annual operating + investment (install labor and concrete sold separately) costs of a 1000 sq ft drive
    for five (5) snow events PER YEAR can be
    as low as $ 217.22 per season or
    as high as $ 571.87 per season

    Compare those numbers to a typical 4-month plowing contract for a 1000 sq ft drive in your area.

    Given the following inputs, anyone can do the general math, but I provide it below (and feel free to check mine):

    — $0.10 to $0.1755 from MD to ME (2010 latest data, accessed June 2013)
    — 1000 sq ft, which for the math in this example I configured to 50 x 20’

    If we choose retail availability from a noted vendor like MOR Electric Heating, http://tinyurl.com/m5sjp9k ,
    for a 50 x19.5’
    (closest mat coverage,
    two 15’ long mats and one 20’ long mat (50’ total)
    by six 36” wide mats and one 18” wide mat (19.5’ total),
    which may be more than is actually needed)
    operating at the optimal 50 watts/sq ft:

    975 sq ft x 50W/ft ÷ 1000 to convert = 48.75 kW required for operation

    So, operation cost per kWH for northeast US is between $4.875 and $8.56 for the driveway;
    per snow event, 3-10 hours of operation (melting snow and leaving a dry surface) using sensors and controllers can be
    as low as $14.63 and as high as $85.56;
    five (5) events a year, operating costs are
    as lows as $ 73.13/year and as high as $427.78/year

    The upfront costs (retail), per the MOR website (accessed June 2013):

    Easy Heat mats, amortized over 4-month season and 20 years (many systems are older than this):
    lowest = [(2) $315 + (1) $375] x 6 + [(2) $210 + (1) $250]
    = $6700 total investment; x 4mo/12mo/20years
    Total LOW investment = $ 111.67/yr
    or highest = [(2) $410 + (1) 470] x 6 + [(2) $271 + (1) $ 310]
    Total HIGH investment = $8592; x 4mo/12mo/20years
    = $ 143.20/yr

    Environmental Technology Inc. sensors and controller
    SIT-6E Pavement Mounted Snow & Ice Sensor, $980
    CIT-1 Aerial Snow Sensor, $425
    ETI Snow Switch® Model GF Pro controller, $540
    Total investment =$ 1945; amortized as above (x 4mo/12mo/20years)
    = $ 32.42/yr

    Certainly this has been an exceptional winter, as far as the number of weather events impacting airports (so much so the WSJ blogged about it, right?). Even the healthcare facility example of operating for 24 hours seems beyond a typical "event."
  16. KAM2009

    KAM2009 Junior Member
    from 46660
    Messages: 27

    NYT weighs in on radiant for snow management


    "As if by magic, snowflakes melted as they touched the ground in front of these upscale addresses, releasing a faint vapor that hung momentarily in the bitter cold before vanishing altogether, thanks to what is turning out to be the ultimate amenity in an unrelenting winter: heated sidewalks.

    "[A]cross the street, at 530 West End Avenue, the sidewalk was equally clean, but the doorman and superintendent were nursing sore backs from shoveling. ‘It’s 11 a.m. and we are already tired,’ said the doorman, Orlando Caraballosa. ‘We wish we had it.’ ”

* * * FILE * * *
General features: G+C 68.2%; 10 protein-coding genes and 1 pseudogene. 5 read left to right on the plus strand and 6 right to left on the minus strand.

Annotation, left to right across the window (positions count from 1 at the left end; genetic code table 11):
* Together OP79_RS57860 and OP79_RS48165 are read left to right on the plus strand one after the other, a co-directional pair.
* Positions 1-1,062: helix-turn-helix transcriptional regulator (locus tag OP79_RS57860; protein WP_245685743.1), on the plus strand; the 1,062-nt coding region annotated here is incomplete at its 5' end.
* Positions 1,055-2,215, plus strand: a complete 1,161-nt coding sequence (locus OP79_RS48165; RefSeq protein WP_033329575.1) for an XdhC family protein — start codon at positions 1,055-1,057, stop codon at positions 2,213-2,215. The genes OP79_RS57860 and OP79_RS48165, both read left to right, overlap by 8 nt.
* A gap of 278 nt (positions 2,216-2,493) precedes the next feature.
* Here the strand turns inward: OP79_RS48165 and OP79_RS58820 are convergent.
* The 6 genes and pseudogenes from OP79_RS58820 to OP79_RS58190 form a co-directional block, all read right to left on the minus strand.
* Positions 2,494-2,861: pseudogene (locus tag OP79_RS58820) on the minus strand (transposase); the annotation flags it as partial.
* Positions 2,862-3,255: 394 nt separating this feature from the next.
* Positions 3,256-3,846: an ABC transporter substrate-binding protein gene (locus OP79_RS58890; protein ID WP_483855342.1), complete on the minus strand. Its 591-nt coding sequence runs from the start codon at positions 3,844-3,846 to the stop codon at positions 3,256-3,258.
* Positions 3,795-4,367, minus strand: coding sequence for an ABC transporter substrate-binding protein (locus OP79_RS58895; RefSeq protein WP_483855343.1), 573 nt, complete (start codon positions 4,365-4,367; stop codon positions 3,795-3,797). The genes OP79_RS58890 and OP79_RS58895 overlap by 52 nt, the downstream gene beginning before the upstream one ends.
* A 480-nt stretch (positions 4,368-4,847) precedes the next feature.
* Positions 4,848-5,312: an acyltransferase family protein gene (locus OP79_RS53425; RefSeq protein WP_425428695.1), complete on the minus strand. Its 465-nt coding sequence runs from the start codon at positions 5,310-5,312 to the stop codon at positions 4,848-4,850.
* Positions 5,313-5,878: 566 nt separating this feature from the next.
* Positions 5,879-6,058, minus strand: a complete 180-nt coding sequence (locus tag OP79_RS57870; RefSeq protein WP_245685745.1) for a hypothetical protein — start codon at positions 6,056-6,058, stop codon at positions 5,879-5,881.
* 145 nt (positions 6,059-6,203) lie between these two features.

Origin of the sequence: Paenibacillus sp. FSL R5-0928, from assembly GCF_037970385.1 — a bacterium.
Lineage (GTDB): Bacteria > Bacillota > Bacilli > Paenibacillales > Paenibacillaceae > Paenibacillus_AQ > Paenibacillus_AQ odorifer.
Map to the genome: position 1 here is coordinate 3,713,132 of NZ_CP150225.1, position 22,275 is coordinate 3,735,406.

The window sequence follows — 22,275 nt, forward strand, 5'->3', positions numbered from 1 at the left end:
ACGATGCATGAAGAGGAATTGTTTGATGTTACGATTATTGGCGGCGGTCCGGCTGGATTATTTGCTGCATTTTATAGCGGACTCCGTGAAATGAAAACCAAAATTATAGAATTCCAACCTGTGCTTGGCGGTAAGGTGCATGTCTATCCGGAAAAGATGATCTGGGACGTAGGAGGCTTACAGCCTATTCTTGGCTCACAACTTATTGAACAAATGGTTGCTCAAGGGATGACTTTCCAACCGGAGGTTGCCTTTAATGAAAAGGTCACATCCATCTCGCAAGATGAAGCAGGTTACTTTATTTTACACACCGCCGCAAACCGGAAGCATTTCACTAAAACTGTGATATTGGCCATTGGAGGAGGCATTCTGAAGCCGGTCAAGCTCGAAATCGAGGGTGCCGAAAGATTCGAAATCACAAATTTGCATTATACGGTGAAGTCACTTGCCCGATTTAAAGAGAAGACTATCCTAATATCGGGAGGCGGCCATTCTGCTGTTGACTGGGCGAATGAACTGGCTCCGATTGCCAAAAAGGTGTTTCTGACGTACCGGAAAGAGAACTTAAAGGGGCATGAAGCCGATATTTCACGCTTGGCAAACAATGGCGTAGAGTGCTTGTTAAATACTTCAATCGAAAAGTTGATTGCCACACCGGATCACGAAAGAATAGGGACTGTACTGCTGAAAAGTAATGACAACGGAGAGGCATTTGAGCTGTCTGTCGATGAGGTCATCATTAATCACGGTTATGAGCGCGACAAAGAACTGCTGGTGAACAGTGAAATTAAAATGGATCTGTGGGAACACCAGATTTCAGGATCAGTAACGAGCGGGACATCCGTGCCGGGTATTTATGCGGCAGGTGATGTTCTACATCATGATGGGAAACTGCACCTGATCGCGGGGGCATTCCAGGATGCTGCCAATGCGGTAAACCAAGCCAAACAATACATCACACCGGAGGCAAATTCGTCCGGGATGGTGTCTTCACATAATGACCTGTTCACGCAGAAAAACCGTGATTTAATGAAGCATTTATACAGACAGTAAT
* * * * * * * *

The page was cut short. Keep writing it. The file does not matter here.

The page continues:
17. F250/XLS

    F250/XLS Senior Member
    from Canada
    Messages: 144

    We have a contractor who's driveway is built with
    Thé under layer hot water tubing wich You can run
    In What ever lenght You need except that
    Every so many linear feet You must hook
    Back to thé system and run another Line .
    Indoor i made One in m'y buddy's bassement
    Ten years ago but it seems that even out door
    Ounce temp is reached it stays .... Nô pavement or cement censors , all in thé indoor unit reading return water temp .....Anyhow
    Nô mater thé storm he never shovels ..
    Last edited: Dec 9, 2014
  18. F250/XLS

    F250/XLS Senior Member
    from Canada
    Messages: 144

    Oh ya !!!! Airport runways ???? That seems
    A little out of wack for any kind of décent
    System ..... The coverage needed ,,,, wow,,,
  19. NAC

    NAC Senior Member
    Messages: 104

    Heated driveway

    One of my customers home which I built has heated driveway, sidewalks and his back yard patio is heated. We installed 6" of DGA sub base then an insulating layer then the pex pipe was installed in the 1" screed layer for the the pavers in the driveway and sidewalk. in the back yard patio it was an 5'-7' flagstone that was set on 6" DGA sub base then an insulating layer, 4" concrete mat with the pex pipe then the 1" mortar bed for the flagstone.
  20. KAM2009

    KAM2009 Junior Member
    from 46660
    Messages: 27

    How interesting!

    Wouldn't you or your customer consider this an aspect of snow/ice management?

    How large is the driveway, in square feet, do you happen to know? Do you happen to know what controllers and/or sensors are being used?

    Last edited: Dec 9, 2014